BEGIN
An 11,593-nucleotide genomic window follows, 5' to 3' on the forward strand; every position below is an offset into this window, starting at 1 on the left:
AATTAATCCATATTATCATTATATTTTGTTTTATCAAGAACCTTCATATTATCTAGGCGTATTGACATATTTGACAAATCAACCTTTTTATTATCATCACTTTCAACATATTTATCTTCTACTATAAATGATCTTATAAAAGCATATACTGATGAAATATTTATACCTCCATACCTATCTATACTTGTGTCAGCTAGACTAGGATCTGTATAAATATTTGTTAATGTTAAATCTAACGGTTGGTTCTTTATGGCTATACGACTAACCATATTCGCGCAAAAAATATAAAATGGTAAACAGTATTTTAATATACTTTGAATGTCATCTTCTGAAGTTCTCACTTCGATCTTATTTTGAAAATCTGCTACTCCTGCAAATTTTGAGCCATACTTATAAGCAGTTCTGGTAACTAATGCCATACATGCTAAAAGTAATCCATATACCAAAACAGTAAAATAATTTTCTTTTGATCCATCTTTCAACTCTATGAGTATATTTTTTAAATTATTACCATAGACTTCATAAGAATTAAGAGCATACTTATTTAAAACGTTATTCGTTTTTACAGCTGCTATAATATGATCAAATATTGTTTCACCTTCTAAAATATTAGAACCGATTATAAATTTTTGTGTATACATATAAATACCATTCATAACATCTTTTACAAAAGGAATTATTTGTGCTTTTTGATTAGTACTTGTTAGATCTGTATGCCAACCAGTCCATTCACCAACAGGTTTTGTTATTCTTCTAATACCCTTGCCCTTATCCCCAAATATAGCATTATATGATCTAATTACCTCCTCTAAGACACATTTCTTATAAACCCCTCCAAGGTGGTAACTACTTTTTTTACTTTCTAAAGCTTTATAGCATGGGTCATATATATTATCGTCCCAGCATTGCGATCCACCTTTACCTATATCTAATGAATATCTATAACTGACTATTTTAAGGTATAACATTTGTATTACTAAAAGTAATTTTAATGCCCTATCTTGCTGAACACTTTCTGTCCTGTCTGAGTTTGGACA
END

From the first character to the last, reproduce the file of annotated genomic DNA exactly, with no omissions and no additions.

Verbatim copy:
An 11,593-nucleotide genomic window follows, 5' to 3' on the forward strand; every position below is an offset into this window, starting at 1 on the left:
AATTAATCCATATTATCATTATATTTTGTTTTATCAAGAACCTTCATATTATCTAGGCGTATTGACATATTTGACAAATCAACCTTTTTATTATCATCACTTTCAACATATTTATCTTCTACTATAAATGATCTTATAAAAGCATATACTGATGAAATATTTATACCTCCATACCTATCTATACTTGTGTCAGCTAGACTAGGATCTGTATAAATATTTGTTAATGTTAAATCTAACGGTTGGTTCTTTATGGCTATACGACTAACCATATTCGCGCAAAAAATATAAAATGGTAAACAGTATTTTAATATACTTTGAATGTCATCTTCTGAAGTTCTCACTTCGATCTTATTTTGAAAATCTGCTACTCCTGCAAATTTTGAGCCATACTTATAAGCAGTTCTGGTAACTAATGCCATACATGCTAAAAGTAATCCATATACCAAAACAGTAAAATAATTTTCTTTTGATCCATCTTTCAACTCTATGAGTATATTTTTTAAATTATTACCATAGACTTCATAAGAATTAAGAGCATACTTATTTAAAACGTTATTCGTTTTTACAGCTGCTATAATATGATCAAATATTGTTTCACCTTCTAAAATATTAGAACCGATTATAAATTTTTGTGTATACATATAAATACCATTCATAACATCTTTTACAAAAGGAATTATTTGTGCTTTTTGATTAGTACTTGTTAGATCTGTATGCCAACCAGTCCATTCACCAACAGGTTTTGTTATTCTTCTAATACCCTTGCCCTTATCCCCAAATATAGCATTATATGATCTAATTACCTCCTCTAAGACACATTTCTTATAAACCCCTCCAAGGTGGTAACTACTTTTTTTACTTTCTAAAGCTTTATAGCATGGGTCATATATATTATCGTCCCAGCATTGCGATCCACCTTTACCTATATCTAATGAATATCTATAACTGACTATTTTAAGGTATAACATTTGTATTACTAAAAGTAATTTTAATGCCCTATCTTGCTGAACACTTTCTGTCCTGTCTGAGTTTGGACA